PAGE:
This girl's "marriage" wasn't forced as such but the "culture" would no doubt prevent her changing her mind. (if she had, under pressure, agreed in the first place.) That would "dishonour" the family.
Hey I was 3 times engaged and twice dumped the girl (or did they dump me?). No-one was dishonoured although there were major dents in pride!! (and HOW I now wish I'd held on to one of those 2 and not chosen the 3rd!)

I happen to be friendly with a Sikh family.
They appear perfectly happy, after nearly 20 years, and both were born in the UK. Theirs was what they describe as an "arranged" marriage but both had the absolute option to refuse the match (and several "matches" come to that.)

Their siblings though ALL imported spouses from poor Indian villages because that is the cultural norm (not cousins for Sikhs though - forbidden.) It is this "cultural" thing which must be eradicated or reduced to only genuine "love matches".
In any EU country and likely the USA there should already be sufficient of the cultural group to avoid imports except in isolated cases!!
The UK is very lamely trying to curb it but there are more holes in the rules and their execution than can be found in a collander.
Not that the above much helps the argument but I thought it worth saying.

X said...

qwerty, If you had explained that you were Hindu from the start then perhaps we could have come to a better understanding of what you actually meant by "arranged marriage". It's obvious that your definition is different to the one most people operating in a western cultural understanding would perceive it to mean. An arranged marriage, to a westerner, is generally understood as bewick described: forced. Now, I'd forgotten the more benign Hindu practice in the process of my little tirade but I'm not going to apologise for it. You perhaps unwittingly stooped to that rather nasty debating technique known as the gotcha, where a little information is introduces to prompt a particuar response, which is then batted down with more information that isn't actually related, but appears to be due to similar terminology.

I don't like gotchas. They're dishonest. I'm not saying you're dishonest, just that the practice is.

As for your Hindu arranged marriages, well, that's cultural. Our culture has thrived for some time on the romantic ideal of marriage and done quite well out of it until fairly recently (which is another argument) and that's how it is. Your arranged marriages are infinitely preferable to those of Islam but, to a westerner, they're still a bit dodgy.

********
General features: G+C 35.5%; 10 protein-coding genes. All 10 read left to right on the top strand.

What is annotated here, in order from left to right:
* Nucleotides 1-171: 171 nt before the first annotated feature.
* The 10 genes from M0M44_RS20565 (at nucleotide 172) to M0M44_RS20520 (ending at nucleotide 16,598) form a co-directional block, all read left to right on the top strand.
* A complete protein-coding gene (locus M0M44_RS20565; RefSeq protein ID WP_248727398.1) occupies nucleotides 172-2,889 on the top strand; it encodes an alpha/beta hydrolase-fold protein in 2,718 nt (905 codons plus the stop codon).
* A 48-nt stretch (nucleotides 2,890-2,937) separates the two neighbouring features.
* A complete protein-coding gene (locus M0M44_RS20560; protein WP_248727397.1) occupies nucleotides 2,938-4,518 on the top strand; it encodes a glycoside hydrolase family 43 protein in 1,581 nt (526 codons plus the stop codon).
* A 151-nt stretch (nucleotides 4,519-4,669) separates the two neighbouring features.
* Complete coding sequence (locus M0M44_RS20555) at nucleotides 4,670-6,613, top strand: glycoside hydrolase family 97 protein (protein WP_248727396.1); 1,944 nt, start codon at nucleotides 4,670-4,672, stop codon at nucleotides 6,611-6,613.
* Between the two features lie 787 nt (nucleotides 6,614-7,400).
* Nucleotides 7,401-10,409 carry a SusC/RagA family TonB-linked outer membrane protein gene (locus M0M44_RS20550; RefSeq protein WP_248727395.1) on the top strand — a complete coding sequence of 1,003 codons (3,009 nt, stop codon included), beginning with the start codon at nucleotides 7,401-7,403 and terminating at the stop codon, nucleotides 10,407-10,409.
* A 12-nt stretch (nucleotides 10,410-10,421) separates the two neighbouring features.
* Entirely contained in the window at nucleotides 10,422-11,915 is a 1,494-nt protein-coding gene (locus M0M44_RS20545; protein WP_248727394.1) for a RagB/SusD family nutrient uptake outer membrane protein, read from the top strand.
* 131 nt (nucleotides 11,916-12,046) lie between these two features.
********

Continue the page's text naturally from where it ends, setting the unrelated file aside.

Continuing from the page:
Perhaps it would help to redefine the Islamic practice as "forced marriage" rather than arranged, so that the arranged marriage idea can take on a more benign meaning.

bewick said...


Maybe you misundertood me or maybe you were a little inattentive in your wording. You appeared to say that I had said that "arranged" was "forced". I most certainly did not. What I said, or implied, was that "arranged" gave both contestants the right to refuse. Certainly looks like Hindus follow the same route - and they would since Sikhism arose from a blending of Hindu and Islamic faiths - the better bits though.

I'm sure you knew that and meant that - your other postings certainly suggest high intellect.

Anonymous said...

While suicide is certainly not out of bounds, who determined that it was suicide? The Turkish authorities, who have every reason to whitewash Islamic honor killings?

X said...

Bewick, no, I said that the general perception in the west is that arranged = forced, because the exposure most people have to "arranged" marriages is actually islamic forced marriage masquerading under the name of "arranged".

bewick said...

Yes I can now see what you were saying and realise that you were in fact agreeing with me, which wasn't immediately obvious.